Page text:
During postponement of possession proceedings, a court may postpone possession to allow a mortgagor to sell. The mortgagor must show that he will be able to pay off the outstanding loan amount from the sale, according to Royal Trust Co of Canada v Markham [1975]. This may include making up a shortfall with personal funds, as was said in Cheltenham and Gloucester Plc v Krausz [1997] (where there is negative equity). National & Provincial Building Society v Lloyd [1996] requires that the mortgagor must be able to sell within a reasonable time: postponement on the sale of a doubtful security for 3-5 years was rejected in Bristol and West Building Society v Ellis [1996], but postponement for 3 months where the mortgagor already had an offer in place in Target Home Loans v Clothier [1994] was acceptable.

It is also possible that a court will permit a sale by a mortgagor which is not to the benefit of the mortgagee in extreme circumstances, courtesy of its apparently limitless jurisdiction under s 91(2) LPA:

In any action, whether for foreclosure, or for redemption, or for sale, or for the raising and payment in any manner of mortgage money, the court, on the request of the mortgagee, or of any person interested either in the mortgage money or in the right of redemption, and, notwithstanding that:

  • any other person dissents; or
  • the mortgagee or any person so interested does not appear in the action;

Palk v Mortgage Services Funding Plc [1993] reserves this jurisdiction for exceptional circumstances (interest was accumulating at an unfair £30,000 per year, which was greater than the land’s maximum rental value). Though the odd case of Polonski v Lloyds Bank Mortgages [1998] permitted a non-disadvantageous sale under s 91(2) in very unexceptional circumstances.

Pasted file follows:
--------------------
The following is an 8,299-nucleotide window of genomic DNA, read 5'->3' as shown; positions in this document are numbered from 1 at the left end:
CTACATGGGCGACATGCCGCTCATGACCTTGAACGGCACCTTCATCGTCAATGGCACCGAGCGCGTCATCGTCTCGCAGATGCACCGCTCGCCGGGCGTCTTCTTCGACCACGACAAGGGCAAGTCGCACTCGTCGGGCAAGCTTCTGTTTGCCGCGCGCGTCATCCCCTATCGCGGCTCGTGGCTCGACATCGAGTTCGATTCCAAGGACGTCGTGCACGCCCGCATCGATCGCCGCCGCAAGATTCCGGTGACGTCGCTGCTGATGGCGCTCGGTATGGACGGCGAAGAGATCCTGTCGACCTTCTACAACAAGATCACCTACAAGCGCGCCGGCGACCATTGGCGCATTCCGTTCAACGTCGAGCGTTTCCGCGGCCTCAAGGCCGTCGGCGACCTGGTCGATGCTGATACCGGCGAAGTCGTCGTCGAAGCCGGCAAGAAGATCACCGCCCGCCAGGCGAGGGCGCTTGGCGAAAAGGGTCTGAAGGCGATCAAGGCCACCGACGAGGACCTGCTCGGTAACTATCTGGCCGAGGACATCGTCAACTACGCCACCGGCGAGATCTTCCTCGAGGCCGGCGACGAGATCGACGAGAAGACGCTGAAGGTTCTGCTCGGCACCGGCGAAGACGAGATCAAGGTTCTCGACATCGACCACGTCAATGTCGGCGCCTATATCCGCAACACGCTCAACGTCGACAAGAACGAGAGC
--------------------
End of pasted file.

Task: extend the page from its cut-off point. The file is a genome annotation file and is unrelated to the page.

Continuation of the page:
A mortgagee can prevent a court from using its jurisdiction under s 91(2) by taking possession of the mortgagor’s land.

Successors to mortgaged land

Legal mortgages in unregistered land will bind the world if created by deed. Mortgages created by charge must be registered as class c(i) land charges or recorded as notices on the charges register of mortgaged land. Failure to comply with these requirements will leave a mortgagor without a security interest, and merely a personal claim against a mortgagor if the land is sold.

Equitable mortgages are also subject to the same rules, but are registered as class c(iii) land charges if title to mortgaged land is unregistered.

A mortgagee may assign the benefit of a mortgage to a third party either by deed (in the case of legal mortgages) or simply in writing (in the case of equitable mortgages), providing that assignment is not prohibited by the mortgage agreement.